Eels are an important food source to man. These are also used traditionally as food, in fact, a very important part of the diet and social interaction in some coastal communities when shared as part of tradition.
3. Baby Lobster
Just like the eel, this baby lobster referred to by locals as “pitik” finds refuge at the junction of a dead coral and sand. It does not really look like the mature one but it does grow into a lobster according to the local guide.
Lobsters are essentially scavengers, meaning, they feed on particles of organic matter. Thus, it serves as a nutrient recycler in the coastal ecosystem. Other marine organisms feed on it as well humans who find the lobster’s meat tasty.
Due to the high demand for lobster, its population has seen a decline in many tropical countries. Recently, lobsters served in restaurants are smaller. This indicates an overfished marine resource. Most of the mature ones have been harvested.
4. Baby Sea Urchin
This baby sea urchin appears rather cute. It looks like a white tennis ball that floats about.
Some species of sea urchins are edible and can be consumed directly right after they are gathered. Some species are spiked and can cause discomfort when accidentally stepped upon (see right photo).
Just like the other marine organisms, sea urchins help maintain balance in the coastal ecosystem as part of the food chain. When left unchecked by predators such as starfishes, too many sea urchins can wipe out seaweeds and erode reefs. This will change the productivity of the coastal zone thereby reducing the capacity of the ecosystem to provide services such as provision of food and livelihood to resource dependent communities.
5. Baby Spider Conch
Spider conch, locally called “ranga-ranga,” are a favorite among gleaners. They are marine mollusks that graze on fine red algae  thus are also help achieve ecosystem balance.
Aside from consuming this mollusk as food, the shells are used in making shellcraft. As a result, their population continue to decline through the years. If this situation persists for a long time due to unregulated harvesting, cascading effects to the coastal ecosystem will be sustained. Nobody knows what that will be, and research will be able to provide the answers.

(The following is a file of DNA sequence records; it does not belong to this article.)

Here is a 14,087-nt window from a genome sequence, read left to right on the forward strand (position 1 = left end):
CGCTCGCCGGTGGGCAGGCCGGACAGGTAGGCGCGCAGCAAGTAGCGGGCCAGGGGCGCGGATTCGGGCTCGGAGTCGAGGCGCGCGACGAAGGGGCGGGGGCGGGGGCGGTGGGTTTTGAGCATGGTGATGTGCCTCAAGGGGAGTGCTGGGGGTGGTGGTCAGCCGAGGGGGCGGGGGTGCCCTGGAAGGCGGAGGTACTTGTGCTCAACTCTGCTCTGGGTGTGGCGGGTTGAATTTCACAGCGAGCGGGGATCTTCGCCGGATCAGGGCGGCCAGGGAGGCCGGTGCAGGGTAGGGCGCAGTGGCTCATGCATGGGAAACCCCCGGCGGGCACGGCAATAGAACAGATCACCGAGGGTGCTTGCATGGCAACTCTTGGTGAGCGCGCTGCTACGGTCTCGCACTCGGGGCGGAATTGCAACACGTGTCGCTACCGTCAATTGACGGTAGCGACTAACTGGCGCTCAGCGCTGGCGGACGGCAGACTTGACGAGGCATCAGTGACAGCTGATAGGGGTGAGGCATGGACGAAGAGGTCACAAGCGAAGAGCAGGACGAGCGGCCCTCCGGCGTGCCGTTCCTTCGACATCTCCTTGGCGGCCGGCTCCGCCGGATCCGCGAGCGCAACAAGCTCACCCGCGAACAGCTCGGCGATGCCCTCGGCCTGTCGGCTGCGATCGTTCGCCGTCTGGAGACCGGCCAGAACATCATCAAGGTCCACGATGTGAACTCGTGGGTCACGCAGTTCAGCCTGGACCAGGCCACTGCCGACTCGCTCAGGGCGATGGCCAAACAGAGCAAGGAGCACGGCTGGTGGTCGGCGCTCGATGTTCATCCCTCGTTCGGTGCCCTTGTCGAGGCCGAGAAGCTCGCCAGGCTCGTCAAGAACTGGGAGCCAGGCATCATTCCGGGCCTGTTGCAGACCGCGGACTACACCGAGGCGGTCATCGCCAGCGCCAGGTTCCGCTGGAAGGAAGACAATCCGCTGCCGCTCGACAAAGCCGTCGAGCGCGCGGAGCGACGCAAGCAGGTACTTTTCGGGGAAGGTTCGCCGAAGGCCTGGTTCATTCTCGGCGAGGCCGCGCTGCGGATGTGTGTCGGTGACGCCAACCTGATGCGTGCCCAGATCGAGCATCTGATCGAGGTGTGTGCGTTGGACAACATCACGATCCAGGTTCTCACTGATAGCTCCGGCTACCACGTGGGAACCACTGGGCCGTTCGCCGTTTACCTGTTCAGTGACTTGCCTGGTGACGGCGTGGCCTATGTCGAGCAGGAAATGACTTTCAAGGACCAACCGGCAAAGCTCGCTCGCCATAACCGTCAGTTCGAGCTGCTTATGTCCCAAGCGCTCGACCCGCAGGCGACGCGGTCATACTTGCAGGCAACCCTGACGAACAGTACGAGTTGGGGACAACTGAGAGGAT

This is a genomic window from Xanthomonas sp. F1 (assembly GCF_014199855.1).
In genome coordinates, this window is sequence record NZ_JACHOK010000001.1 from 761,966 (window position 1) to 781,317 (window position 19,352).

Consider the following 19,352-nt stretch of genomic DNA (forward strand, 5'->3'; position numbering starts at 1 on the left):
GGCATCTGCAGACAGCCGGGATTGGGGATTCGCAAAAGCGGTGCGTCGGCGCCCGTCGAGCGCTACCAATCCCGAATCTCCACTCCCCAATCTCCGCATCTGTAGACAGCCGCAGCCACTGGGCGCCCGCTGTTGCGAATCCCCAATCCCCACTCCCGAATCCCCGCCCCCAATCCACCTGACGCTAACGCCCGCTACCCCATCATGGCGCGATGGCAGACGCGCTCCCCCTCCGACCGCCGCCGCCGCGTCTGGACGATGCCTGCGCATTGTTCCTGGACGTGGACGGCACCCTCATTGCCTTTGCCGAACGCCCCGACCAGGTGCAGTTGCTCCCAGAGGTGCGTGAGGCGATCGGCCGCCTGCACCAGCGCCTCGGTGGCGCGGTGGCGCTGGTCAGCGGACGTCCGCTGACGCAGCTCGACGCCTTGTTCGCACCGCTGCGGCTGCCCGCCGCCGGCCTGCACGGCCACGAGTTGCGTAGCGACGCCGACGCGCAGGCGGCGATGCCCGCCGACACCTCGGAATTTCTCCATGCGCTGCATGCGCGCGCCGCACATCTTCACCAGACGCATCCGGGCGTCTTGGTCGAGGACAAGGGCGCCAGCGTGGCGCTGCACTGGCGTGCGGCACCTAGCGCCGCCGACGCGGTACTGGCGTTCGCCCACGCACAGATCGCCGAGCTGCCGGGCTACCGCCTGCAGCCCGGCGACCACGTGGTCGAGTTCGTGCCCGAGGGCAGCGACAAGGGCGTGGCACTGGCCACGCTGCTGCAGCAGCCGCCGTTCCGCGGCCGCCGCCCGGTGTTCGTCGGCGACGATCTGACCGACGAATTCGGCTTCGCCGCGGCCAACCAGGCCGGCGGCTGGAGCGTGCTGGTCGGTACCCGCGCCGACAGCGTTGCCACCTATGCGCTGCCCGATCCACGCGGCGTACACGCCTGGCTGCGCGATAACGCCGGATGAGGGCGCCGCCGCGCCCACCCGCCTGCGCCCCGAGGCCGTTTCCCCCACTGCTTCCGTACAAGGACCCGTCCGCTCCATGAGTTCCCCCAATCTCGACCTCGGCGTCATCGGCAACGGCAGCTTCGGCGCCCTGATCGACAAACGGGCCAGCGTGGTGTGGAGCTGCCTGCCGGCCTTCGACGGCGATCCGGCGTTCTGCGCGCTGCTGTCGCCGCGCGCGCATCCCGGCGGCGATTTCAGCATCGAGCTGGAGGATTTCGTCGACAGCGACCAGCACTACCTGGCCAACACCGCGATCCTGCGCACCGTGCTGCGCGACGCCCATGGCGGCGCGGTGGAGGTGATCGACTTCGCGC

The above featured marine organisms are just selections from the diverse array of life in the intertidal zone. When unfortunate events like oil spill occurs, these animals are certainly affected. Based on the ecological roles and economic importance of these organisms, you will be able to appreciate how such events can prove to be disastrous to resource dependent communities in the coastal areas.
1. Kavanagh, S. (2011, May 30). “Eels were life to our people”: traditional ecological knowledge of eels as food, medicine, community and life among participants in the Mi’kmaq food and ceremonial fishery in Cape Breton, NS. Retrieved September 23, 2013, from http://www.integrativescience.ca/uploads/articles/2011May-Kavanagh-Integrative-Science-eels-Mikmaq-fisheries-aboriginal-ESAC.pdf
2. Dunlap, H. and T. Monaghan. (2008). Sea urchin. Retrieved September 23, 2013, from http://tolweb.org/treehouses/?treehouse_id=4881
3. Tan, R. (2008, September 12). Spider conch. Retrieved September 23, 2013, from http://www.wildsingapore.com/wildfacts/mollusca/gastropoda/strombidae/lambis.htm
© 2013 September 23 P. A. Regoniel